SEC talks on Nasdaq failure to focus on backing up system
By Herbert Lash and John McCrank
NEW YORK (Reuters) - Federal regulators and stock exchange executives are likely to focus on the stock quotes processor behind Nasdaq's trading halt last month, but a quick resolution of system outages or market weak spots at the meeting on Thursday is unlikely.
Mary Jo White, chairwoman of the Securities and Exchange Commission, scheduled the meeting two weeks ago to address the "securities information processor" (SIP), whose malfunction shut down trading in Nasdaq stocks for three hours on August 22.
The outage was the latest of recent technological failures to hit the U.S. stock market. While none were related, they have raised questions about the system's fragility and the risks they pose.
A potential solution to the outage - and what regulators call the single point of failure - is to create redundancy by having exchange operators Nasdaq OMX Group Inc and NYSE Euronext distribute each other's data to act as a back-up.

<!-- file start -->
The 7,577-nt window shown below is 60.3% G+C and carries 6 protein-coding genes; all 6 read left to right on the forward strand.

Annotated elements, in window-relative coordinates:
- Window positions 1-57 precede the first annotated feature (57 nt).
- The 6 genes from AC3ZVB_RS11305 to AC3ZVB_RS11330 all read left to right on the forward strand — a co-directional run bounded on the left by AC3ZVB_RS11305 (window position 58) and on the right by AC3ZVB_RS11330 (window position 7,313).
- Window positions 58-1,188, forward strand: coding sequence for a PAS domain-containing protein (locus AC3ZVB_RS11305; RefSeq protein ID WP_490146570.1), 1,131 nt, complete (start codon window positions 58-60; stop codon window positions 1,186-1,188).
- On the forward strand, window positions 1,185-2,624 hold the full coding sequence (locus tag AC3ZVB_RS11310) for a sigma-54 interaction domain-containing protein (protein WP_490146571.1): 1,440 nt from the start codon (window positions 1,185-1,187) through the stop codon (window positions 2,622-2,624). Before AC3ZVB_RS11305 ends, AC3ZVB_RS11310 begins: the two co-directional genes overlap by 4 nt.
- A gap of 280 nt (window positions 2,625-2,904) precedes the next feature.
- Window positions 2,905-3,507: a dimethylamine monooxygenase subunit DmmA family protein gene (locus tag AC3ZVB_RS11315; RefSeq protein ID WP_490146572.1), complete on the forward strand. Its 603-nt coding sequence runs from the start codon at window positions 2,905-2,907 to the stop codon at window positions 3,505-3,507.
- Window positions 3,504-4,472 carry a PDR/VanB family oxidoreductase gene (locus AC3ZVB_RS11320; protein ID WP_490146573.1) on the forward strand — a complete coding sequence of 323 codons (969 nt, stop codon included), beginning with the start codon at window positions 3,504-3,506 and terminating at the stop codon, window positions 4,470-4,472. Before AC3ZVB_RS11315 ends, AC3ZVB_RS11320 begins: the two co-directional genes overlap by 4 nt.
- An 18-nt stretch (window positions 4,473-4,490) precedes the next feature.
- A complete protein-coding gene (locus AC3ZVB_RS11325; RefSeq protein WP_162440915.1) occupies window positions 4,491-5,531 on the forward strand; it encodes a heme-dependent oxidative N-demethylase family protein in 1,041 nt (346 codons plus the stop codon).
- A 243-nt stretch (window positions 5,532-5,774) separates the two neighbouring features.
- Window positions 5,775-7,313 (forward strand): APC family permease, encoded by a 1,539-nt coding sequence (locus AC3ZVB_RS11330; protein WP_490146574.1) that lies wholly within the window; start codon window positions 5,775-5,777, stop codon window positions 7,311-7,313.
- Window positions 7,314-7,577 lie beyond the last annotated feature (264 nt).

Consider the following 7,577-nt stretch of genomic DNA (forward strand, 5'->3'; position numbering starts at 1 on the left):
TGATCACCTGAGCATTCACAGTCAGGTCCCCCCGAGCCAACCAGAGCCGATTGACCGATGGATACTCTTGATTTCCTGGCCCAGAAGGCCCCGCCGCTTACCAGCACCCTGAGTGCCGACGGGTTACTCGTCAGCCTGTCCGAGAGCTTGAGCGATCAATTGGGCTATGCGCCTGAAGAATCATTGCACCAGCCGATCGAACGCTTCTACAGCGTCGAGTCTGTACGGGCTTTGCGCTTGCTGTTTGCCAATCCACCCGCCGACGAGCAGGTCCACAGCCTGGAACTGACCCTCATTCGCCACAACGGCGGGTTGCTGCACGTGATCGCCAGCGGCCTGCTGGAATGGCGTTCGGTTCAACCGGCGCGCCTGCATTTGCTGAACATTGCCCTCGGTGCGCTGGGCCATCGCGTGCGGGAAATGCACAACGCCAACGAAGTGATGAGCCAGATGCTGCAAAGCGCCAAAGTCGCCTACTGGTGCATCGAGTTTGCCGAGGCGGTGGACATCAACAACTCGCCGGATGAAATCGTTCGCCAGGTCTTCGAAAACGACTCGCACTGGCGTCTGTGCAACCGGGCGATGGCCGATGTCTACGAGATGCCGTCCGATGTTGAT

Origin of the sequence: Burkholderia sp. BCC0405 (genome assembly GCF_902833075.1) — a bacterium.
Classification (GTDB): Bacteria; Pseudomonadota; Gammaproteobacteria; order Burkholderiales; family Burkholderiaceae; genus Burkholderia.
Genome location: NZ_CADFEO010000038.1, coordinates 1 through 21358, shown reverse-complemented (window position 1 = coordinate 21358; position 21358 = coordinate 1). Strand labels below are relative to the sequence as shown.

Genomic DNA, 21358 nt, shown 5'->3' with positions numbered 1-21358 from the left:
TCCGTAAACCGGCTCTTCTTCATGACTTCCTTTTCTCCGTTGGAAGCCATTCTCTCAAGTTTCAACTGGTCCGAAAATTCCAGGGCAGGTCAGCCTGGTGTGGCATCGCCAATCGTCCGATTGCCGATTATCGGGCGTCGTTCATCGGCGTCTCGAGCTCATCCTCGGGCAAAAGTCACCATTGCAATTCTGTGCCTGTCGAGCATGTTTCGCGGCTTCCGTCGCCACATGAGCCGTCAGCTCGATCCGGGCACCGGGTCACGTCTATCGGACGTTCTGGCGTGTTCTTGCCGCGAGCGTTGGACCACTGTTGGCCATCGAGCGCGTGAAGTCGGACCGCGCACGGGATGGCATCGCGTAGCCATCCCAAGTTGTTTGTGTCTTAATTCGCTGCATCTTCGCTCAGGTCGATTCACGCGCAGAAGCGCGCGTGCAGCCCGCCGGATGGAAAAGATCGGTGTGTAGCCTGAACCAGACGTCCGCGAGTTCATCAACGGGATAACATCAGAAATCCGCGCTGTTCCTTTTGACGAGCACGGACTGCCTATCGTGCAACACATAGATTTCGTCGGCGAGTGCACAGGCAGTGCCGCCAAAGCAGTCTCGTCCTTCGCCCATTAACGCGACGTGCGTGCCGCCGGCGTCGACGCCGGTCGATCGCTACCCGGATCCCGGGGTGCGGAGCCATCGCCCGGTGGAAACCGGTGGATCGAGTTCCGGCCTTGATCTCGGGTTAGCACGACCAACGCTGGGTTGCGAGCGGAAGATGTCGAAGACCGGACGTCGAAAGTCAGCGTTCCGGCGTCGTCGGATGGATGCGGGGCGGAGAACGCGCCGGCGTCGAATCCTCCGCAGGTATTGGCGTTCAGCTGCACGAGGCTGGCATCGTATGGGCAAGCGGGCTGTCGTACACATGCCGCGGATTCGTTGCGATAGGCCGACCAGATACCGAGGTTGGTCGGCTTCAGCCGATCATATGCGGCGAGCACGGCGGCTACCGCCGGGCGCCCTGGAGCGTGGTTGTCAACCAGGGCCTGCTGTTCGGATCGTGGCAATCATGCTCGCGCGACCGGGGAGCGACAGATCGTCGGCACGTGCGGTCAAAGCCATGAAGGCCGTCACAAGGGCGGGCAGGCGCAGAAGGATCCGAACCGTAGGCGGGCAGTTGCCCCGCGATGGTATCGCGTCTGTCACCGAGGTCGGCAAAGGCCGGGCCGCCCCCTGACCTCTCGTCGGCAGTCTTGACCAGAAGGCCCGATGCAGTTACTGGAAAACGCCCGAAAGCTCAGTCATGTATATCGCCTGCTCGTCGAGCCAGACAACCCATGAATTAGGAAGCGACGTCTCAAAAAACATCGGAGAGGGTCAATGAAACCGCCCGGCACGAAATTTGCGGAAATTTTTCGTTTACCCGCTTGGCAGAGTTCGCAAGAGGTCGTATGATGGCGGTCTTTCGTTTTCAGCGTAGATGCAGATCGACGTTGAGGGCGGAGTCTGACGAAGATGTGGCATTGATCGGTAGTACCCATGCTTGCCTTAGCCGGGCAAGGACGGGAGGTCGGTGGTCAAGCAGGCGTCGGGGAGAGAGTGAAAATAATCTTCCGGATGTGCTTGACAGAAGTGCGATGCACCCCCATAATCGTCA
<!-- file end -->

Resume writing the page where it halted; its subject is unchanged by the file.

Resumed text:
A software bug that clogged the processing of stock quotes from 13 exchanges put the spotlight on a little-known area that is a choke point for the U.S. stock market.
The idea that Nasdaq's data could be distributed via NYSE's processor and vice versa has been discussed within the industry, said Jamie Selway, a managing director at brokerage ITG, which also operates the Posit alternative trading platform.
"That's a feasible option. We've heard that from a few places," Selway said. "I think it's the most likely path."
One obstacle to this solution is that the coding of the two SIP systems is different. Continued...